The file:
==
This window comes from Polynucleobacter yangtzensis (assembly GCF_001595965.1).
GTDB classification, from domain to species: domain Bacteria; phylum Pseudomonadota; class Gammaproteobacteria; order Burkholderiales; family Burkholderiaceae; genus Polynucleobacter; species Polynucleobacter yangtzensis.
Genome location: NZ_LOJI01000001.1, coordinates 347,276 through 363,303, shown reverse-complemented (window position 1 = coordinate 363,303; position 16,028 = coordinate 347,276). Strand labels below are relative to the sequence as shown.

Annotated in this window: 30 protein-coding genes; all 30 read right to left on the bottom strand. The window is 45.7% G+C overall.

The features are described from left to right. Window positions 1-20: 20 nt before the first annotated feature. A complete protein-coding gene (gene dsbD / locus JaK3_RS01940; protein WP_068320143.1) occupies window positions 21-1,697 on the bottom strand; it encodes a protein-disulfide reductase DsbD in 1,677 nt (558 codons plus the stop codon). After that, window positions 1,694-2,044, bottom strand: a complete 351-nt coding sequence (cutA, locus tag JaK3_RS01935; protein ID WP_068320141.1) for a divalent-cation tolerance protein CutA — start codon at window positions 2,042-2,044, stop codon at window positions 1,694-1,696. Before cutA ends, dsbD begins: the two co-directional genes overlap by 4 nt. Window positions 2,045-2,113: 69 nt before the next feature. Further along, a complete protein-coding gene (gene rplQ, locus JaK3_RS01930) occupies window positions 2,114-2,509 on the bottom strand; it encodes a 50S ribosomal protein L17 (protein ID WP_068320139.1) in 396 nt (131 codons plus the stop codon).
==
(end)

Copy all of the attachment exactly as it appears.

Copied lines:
This window comes from Polynucleobacter yangtzensis (assembly GCF_001595965.1).
GTDB classification, from domain to species: domain Bacteria; phylum Pseudomonadota; class Gammaproteobacteria; order Burkholderiales; family Burkholderiaceae; genus Polynucleobacter; species Polynucleobacter yangtzensis.
Genome location: NZ_LOJI01000001.1, coordinates 347,276 through 363,303, shown reverse-complemented (window position 1 = coordinate 363,303; position 16,028 = coordinate 347,276). Strand labels below are relative to the sequence as shown.

Annotated in this window: 30 protein-coding genes; all 30 read right to left on the bottom strand. The window is 45.7% G+C overall.

The features are described from left to right. Window positions 1-20: 20 nt before the first annotated feature. A complete protein-coding gene (gene dsbD / locus JaK3_RS01940; protein WP_068320143.1) occupies window positions 21-1,697 on the bottom strand; it encodes a protein-disulfide reductase DsbD in 1,677 nt (558 codons plus the stop codon). After that, window positions 1,694-2,044, bottom strand: a complete 351-nt coding sequence (cutA, locus tag JaK3_RS01935; protein ID WP_068320141.1) for a divalent-cation tolerance protein CutA — start codon at window positions 2,042-2,044, stop codon at window positions 1,694-1,696. Before cutA ends, dsbD begins: the two co-directional genes overlap by 4 nt. Window positions 2,045-2,113: 69 nt before the next feature. Further along, a complete protein-coding gene (gene rplQ, locus JaK3_RS01930) occupies window positions 2,114-2,509 on the bottom strand; it encodes a 50S ribosomal protein L17 (protein ID WP_068320139.1) in 396 nt (131 codons plus the stop codon).